I wasn’t going to make a post about this video I recorded, but after reading one of the responses, I felt I had to dive deeper.
In the Caption, I say “I want to make it clear that I don’t speak for All Black People in this video…at the same time, I hate it when people who have the spotlight…THEY speak for all black people as if we all agree, as if we all feel the same. We don’t.”
As expected, there were a lot of people who saw the title of the video and just jumped to conclusions and posted comments without having actually watched the video. Which is alright. That seems to be the way of things. Not to mention, I think it brings a smirk to the faces of those who did watch the video and know I addressed a point the commenter was trying to make.
The whole point of me doing my videos, or writing my essays with a particular angle is to bring to light an opinion I haven’t seen presented on a greater scale. For instance, I didn’t post anything about the Will Smith slap for months because already I’ve seen it being covered. However, when it comes to the dreaded “N-word” and the controversy surrounding BYU and the Duke Volleyball player…I felt it was time to say something.
My Optimistic Thoughts on Racial Tension. By: Rock Kitaro Date: February 15, 2014
Epik High ft. Dumbfounded – “Life is like a Maze”
Rock Kitaro – 27
The following is an empirical observation given by a 27-year-old black man living in the state of Florida. Yes…the same state of the Trayvon Martin incident, and most recently, the Michael Dunn case.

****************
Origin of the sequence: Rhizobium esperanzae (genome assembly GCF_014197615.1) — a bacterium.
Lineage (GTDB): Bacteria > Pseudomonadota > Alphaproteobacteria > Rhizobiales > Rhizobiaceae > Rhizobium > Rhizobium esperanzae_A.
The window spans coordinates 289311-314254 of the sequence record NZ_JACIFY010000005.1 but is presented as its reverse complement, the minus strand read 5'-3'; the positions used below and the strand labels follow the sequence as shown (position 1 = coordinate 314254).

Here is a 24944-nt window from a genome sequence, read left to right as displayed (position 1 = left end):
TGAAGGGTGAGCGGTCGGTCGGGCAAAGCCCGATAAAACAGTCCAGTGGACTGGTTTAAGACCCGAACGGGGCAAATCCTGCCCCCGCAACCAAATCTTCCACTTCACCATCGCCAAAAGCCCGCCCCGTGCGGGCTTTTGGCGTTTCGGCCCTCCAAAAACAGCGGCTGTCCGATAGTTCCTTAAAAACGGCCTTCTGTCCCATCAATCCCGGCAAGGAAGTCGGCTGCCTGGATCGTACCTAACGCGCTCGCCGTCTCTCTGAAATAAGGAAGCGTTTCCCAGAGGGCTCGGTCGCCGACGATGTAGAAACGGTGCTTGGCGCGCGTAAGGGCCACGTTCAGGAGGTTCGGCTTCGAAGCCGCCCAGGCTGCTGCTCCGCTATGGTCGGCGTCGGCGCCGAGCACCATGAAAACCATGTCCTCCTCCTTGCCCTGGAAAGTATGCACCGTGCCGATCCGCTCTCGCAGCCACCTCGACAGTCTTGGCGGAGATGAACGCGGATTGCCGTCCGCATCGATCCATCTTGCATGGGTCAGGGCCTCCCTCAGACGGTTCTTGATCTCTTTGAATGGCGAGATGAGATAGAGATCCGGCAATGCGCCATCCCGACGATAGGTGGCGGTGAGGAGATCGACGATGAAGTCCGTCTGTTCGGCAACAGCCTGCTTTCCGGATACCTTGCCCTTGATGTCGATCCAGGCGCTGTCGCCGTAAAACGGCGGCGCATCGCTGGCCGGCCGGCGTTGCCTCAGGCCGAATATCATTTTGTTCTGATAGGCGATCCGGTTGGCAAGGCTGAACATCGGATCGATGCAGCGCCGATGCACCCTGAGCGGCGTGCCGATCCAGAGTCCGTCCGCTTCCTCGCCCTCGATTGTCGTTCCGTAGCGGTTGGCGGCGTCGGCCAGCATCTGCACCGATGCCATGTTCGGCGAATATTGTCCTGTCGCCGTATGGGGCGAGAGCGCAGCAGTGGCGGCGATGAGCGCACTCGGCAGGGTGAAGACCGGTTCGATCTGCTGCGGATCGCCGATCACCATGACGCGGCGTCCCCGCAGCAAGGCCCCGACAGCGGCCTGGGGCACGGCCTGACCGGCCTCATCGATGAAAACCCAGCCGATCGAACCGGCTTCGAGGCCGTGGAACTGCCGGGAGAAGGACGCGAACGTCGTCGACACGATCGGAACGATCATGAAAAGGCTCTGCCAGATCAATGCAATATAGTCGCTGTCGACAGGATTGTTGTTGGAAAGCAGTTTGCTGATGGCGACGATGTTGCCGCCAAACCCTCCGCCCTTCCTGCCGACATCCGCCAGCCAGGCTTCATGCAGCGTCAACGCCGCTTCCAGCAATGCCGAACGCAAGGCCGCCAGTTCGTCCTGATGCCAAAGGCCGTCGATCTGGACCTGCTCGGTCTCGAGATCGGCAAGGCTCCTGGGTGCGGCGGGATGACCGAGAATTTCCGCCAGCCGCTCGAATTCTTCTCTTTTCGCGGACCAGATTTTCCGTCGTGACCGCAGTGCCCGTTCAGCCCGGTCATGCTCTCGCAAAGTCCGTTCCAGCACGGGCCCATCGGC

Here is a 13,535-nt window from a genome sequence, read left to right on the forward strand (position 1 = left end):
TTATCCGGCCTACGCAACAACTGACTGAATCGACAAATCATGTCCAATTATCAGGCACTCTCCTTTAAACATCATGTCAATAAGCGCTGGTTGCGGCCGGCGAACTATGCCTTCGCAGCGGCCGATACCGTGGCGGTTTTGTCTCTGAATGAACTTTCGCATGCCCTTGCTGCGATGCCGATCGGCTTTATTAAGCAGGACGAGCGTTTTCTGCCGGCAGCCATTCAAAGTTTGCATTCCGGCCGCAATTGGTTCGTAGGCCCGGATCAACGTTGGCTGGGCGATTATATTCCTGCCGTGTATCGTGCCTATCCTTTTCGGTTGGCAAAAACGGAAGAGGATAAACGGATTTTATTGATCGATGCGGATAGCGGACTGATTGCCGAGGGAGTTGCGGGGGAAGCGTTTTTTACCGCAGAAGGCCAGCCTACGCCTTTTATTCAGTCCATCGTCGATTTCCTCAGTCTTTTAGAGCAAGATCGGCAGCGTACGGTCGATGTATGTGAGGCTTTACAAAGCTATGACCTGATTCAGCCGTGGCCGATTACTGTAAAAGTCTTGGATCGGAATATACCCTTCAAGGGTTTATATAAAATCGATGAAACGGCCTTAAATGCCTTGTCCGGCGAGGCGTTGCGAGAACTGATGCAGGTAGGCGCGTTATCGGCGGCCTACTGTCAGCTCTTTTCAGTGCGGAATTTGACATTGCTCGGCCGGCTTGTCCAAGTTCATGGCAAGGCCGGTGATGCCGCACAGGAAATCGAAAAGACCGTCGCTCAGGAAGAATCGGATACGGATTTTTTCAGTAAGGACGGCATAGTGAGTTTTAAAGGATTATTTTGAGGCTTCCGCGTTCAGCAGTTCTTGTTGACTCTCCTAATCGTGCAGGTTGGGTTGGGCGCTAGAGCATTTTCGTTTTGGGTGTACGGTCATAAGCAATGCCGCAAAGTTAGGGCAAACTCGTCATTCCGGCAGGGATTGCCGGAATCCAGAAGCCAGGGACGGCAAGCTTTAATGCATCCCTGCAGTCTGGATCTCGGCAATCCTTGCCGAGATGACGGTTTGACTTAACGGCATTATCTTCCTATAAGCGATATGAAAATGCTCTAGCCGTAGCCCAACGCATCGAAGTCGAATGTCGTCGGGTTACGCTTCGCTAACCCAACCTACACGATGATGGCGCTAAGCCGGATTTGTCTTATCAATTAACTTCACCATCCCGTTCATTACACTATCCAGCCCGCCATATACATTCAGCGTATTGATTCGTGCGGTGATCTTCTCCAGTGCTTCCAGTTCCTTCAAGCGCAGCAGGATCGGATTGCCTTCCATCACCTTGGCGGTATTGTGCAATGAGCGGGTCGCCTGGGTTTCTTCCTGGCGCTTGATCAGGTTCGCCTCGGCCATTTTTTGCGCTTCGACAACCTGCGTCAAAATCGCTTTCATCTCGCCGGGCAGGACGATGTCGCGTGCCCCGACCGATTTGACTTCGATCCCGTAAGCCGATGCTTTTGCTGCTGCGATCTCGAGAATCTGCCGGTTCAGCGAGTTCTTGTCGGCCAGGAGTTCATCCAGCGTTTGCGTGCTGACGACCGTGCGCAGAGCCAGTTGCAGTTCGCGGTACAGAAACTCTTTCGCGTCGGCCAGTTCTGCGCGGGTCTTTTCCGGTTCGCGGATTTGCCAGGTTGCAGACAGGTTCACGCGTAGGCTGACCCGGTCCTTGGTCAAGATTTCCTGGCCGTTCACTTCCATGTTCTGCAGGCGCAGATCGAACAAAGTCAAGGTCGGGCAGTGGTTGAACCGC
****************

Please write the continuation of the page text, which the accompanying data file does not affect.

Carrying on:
I don’t claim to be an African-American. But simply an American. Does this mean that I don’t have any pride for my ancestors? I don’t know. But regardless of what I claim to be, it’s undeniable that my skin is dark and that I am an African-American. I don’t see this as a bad thing or a source of pride. It is simply a biological technicality. Very similar to my stance on family members who I don’t know or care about.
When I come across a rude and inconsiderate person, a stranger who gives off a rude vibe with disdainful stares and a fearful caution of me. The type of people who would rather project invisible friends to stare at in order to keep from making eye contact…
I’m the type of person who likes to give strangers the benefit of the doubt. Maybe they had a bad day. Maybe they are under a lot of stress from either a job, or difficulties in the family. Maybe they’re not feeling well and just want to keep to themselves and go on about their day. Maybe its just their personalities to be reserved and in their own bubble. Or maybe the person is just flat-out, an asshole. Or an uneducated person who was never taught the simply concept of common courtesy.
Regardless of the reason why, I simply don’t like assuming people are racist. I also go so far as to take in the consideration that I’m a big guy. I may come off as intimidating, so they’d rather not make any moves to get on my bad side, ignoring the possibility that simply avoiding me or not reciprocating a greeting could just as easily land you in the pile of people I wish harm to.
This editorial… If I’ve learned anything over the course of the past few weeks, its that the media outlets like CNN, Fox News, HLN, and MSNBC always seem to put the worst of us Americans in the spotlight. This is a good and a bad thing. It’s a good thing because with the media spotlight on such situations, the window of avarice and corruption is relatively smaller.
The bad thing is the effect it has on the general public in which people are quick to assume that the emotions conveyed by one group of people is the same as the general consensus. And when I say “group of people” I’m not even talking about ethnic groups as a whole. I’m talking about a handful of people who have gathered under a particular cause and just so happens to be of one race.